This column was introduced in May this year to advocate the welfare of the farmer and enhance the contribution of agriculture to Malawi’s economy through reforms aimed at modernising farming in Malawi.
Six months down the line, a good number of people have been inspired to either venture into farming or improve the way they have undertaken their farming.
There are on file hundreds of e-mails from various people sharing their plans to start growing crops such as pigeon peas, groundnuts, beans and others after being inspired by this column.
Several senior government officials, including Minister of Trade and Industry Joseph Mwanamvekha and Reserve Bank of Malawi Governor Charles Chuka, have also communicated that they read this column and that they do appreciate the kind of policies being advocated through the articles here.
The message has been very simple. With tobacco facing growing challenges every year, Malawi needs to urgently find alternative means of earning foreign exchange and that agricultural commodities such as pigeon peas, soya, groundnuts, beans and others are currently the only viable options the country has in the short term to save Malawi from the risk it faces with the shrinkage in tobacco exports.
For the legumes and grains to become meaningful export commodities for Malawi, however, there is a need for the government to come up with appropriate policies and legislation to regulate their production and marketing by, among other things, making it mandatory for exports to only go through structured markets as it has successfully been done in Ethiopia and Rwanda.
This is so because there is evidence that in the absence of such laws, these commodities are being exported in large volumes from Malawi but without a means by the government to track foreign exchange earned from the trades.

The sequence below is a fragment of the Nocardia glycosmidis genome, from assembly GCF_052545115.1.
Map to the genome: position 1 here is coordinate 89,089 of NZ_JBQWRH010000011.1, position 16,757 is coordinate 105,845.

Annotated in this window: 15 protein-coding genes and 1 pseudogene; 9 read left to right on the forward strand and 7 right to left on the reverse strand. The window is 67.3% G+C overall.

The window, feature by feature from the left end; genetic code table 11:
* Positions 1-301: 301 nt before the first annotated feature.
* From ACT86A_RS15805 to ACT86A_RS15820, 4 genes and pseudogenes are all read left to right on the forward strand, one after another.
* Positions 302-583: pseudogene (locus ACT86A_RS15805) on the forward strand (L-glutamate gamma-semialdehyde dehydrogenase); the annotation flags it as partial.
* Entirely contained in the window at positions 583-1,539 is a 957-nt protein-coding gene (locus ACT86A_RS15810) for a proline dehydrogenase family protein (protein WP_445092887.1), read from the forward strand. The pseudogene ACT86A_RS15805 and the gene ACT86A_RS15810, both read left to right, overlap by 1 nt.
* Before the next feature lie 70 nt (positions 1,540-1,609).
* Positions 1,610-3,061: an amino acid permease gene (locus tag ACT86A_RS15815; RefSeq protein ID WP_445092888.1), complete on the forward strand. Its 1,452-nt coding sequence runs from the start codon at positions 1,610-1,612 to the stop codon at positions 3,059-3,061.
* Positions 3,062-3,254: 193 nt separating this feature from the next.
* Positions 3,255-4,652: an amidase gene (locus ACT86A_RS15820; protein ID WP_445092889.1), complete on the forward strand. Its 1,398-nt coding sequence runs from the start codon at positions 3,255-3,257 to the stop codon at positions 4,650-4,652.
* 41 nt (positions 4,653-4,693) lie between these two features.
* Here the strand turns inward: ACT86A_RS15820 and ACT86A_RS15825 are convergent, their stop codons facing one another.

For example, figures show that Malawi is the largest producer of pigeon peas in Africa, yet it is Tanzania that registers highest exports of the crop even though Malawians only consume 20 percent of all pigeon peas produced in the country.
This clearly means that Malawi produces and exports large amounts of pigeon peas but that the exports are largely informal and unrecorded and that Malawi’s pigeon peas account for a good amount of those shipped to overseas markets such as India in the name of countries such Tanzania.
Last year when the pigeon peas market thrived and reached probably its peak, Malawi is estimated to have produced 335,000 tonnes of pigeon peas. If, say, 300,000 tonnes of this was exported, Malawi should have earned not less than $300 million from pigeon peas exports based on last year’s price of $1,000 per tonne for pigeon peas in India. But official figures show that only $60 million was realised from exports of the crop. Where did the $240 million go?
This is a huge amount of money that could match or surpass what tobacco will earn for the country this year.
The same is the case with crops such as groundnuts. Townships such as Senti, Ntandire and Chinsapo in Lilongwe are now awash with groundnuts shelling businesses being run by Burundians who are exporting thousands of tonnes of the commodity to Kenya through Tanzania through unregulated cross-border trading.
What pains even most is that when these traders go to rural areas to buy the crops, they pay very low and exploitative prices to our farmers.
What all this means is that it is foreigners who are benefiting from the production of these crops in Malawi at the expense of our farmers and the economy. The message here over the past six months has been that the government needs to urgently intervene on the agriculture commodities market to protect the interests of the farmers and the country.
Circumstances beyond the author’s control have, however, forced the “On the Saddle” column to take a pause while other appropriate mediums through which its mission can be continued are being explored.
Many thanks to Times Group for having provided this space over the past six months and to you all readers for the attention and very encouraging feedback. The mission, however, has to continue and we should be able to meet somewhere very soon.
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